If your profit projections show you will have a higher-than-normal income year, you could potentially delay raising some invoices until after June 30. The income would then be pushed into next year’s tax bill instead of being taxed this year.

Of course, this strategy must be balanced against maintaining adequate cash flow for your business operations. You don’t want to create a liquidity crunch just to defer some income. However delaying invoices can be a useful tax planning tool if your cash situation allows for it.

It requires coordination with your clients so they are aware of and okay with the delayed invoicing. As long as you deliver the goods or services before June 30, you can generally defer raising the invoice until after the new financial year begins.

Tax Planning Strategy 4: Cost Base Adjustments

For individuals with investment loans or income-producing assets like rental properties, several cost-based adjustments can provide tax deductions and minimise their overall tax liability.

  • Investment Loan Interest: If you have a loan to purchase investment assets like shares or managed funds, you can choose to prepay the interest charges and claim a larger upfront deduction.
  • Investment Property Deductions: For property investors, depreciating the building and assets within the property can provide significant tax deductions. Engage a quantity surveyor to maximise these legitimate deductions.
  • Negative Gearing Benefits: You can also take advantage of negative gearing benefits if your rental expenses exceed your income. This allows you to offset losses against other income, such as wages.
  • Capital Gains Considerations: If you plan to sell an investment property, shares, or other assets, it’s wise to seek professional advice before the sale. This will allow you to plan for any potential capital gains taxes and possibly bring forward expenses to offset the gains.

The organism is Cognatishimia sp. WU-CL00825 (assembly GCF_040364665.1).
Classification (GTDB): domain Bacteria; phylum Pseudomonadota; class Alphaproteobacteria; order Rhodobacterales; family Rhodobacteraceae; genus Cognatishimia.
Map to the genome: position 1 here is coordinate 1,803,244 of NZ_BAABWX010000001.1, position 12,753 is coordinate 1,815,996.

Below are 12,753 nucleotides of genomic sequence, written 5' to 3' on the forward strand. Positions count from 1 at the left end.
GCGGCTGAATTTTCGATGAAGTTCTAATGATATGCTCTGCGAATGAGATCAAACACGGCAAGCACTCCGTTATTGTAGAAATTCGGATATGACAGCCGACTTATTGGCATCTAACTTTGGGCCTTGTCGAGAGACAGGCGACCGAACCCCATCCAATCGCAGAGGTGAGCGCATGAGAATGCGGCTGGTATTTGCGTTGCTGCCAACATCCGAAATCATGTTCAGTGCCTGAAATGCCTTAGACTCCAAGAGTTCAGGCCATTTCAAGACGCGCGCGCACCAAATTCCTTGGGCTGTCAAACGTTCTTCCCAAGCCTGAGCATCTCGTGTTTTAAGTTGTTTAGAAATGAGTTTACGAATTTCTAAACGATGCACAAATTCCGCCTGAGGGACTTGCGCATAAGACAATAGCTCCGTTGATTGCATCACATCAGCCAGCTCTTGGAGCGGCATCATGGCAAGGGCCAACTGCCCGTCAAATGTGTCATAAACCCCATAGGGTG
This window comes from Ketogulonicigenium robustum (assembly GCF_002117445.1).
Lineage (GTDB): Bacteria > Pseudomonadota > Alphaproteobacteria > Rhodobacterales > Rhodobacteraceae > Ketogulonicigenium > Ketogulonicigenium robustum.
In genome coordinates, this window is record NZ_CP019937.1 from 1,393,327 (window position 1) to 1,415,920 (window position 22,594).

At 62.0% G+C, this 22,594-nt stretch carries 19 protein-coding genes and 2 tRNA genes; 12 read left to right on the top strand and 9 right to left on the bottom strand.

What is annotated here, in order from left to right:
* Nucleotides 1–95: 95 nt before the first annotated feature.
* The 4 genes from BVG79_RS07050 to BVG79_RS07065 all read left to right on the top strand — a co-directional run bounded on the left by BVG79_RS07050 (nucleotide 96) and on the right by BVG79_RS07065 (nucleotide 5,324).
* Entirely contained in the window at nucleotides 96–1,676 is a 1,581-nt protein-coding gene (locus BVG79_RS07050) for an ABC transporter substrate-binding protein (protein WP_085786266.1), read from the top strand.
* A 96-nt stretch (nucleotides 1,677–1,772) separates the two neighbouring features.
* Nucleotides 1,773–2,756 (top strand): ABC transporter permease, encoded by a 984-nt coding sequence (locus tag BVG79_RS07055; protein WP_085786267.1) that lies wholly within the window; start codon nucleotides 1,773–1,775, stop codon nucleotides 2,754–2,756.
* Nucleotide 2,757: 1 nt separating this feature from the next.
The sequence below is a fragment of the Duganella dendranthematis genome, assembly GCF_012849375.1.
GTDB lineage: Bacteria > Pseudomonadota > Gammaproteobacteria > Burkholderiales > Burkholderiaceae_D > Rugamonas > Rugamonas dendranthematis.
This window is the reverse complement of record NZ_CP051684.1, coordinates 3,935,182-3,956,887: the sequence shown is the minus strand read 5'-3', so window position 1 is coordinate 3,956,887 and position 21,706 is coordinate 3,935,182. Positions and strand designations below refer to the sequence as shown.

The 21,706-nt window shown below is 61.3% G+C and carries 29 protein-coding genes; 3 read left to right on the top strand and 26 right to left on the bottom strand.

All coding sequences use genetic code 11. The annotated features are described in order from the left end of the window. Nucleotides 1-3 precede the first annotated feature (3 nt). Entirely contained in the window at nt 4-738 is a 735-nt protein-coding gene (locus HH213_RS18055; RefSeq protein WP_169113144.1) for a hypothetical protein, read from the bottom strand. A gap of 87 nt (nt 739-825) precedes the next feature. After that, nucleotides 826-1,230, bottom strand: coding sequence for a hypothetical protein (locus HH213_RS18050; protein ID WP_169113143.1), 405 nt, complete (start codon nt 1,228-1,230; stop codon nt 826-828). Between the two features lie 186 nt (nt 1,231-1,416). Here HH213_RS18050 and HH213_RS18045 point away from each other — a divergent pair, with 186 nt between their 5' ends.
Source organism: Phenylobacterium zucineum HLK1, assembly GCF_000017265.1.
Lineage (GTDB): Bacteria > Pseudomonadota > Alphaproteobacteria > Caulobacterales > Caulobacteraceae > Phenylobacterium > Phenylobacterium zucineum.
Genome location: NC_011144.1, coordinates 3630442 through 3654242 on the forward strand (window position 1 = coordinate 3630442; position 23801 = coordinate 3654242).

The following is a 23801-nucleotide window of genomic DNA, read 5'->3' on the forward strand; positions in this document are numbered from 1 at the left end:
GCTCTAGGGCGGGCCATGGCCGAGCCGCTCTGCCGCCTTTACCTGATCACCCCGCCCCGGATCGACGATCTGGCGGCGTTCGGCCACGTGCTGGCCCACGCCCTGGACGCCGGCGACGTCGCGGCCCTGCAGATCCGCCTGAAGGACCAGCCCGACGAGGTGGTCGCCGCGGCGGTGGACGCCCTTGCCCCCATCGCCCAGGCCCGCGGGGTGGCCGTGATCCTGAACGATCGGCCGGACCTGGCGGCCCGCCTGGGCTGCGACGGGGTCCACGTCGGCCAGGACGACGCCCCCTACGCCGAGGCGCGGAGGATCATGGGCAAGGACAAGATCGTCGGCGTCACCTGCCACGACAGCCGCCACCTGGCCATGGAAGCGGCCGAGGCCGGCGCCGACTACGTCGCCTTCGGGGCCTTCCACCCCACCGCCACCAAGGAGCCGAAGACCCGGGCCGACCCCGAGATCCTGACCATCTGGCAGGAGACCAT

Additional Tax Planning Strategies

  1. Review Income for Medicare Levy Surcharge: Depending on your income level, you may be subject to paying the Medicare Levy Surcharge if you don’t have adequate private health insurance coverage. Reviewing your income situation can help avoid this additional tax.
  2. Record Keeping: Maintaining thorough records with receipts for all deductible expenses is crucial. Don’t leave it until June 30th to gather your tax return documentation.
  3. Seeking Professional Advice Early: Engaging with a tax professional early in the year—or even at the end of the third quarter—allows you to plan effectively.


As you can see, there are numerous legal and effective strategies that individuals and business owners can use to minimise their tax obligations. 

From optimising superannuation contributions to timing deductible expenses, managing income flows, and adjusting investment cost bases, being proactive with tax planning is crucial.

However, tax legislation can be complex, especially when coordinating multiple strategies. This is where seeking expert advice from a qualified tax professional pays dividends. We can assess your specific situation, understand your goals, and implement a tailored tax minimisation plan to ensure you don’t pay any more tax than is absolutely required by law.

So don’t go it alone and wait to leave your tax planning until the last minute. Contact MYC Partners today to book a tax planning session. We’ll guide you through the strategies relevant to your circumstances and maximise your deductions and offsets. The sooner you get started, the greater the potential tax savings.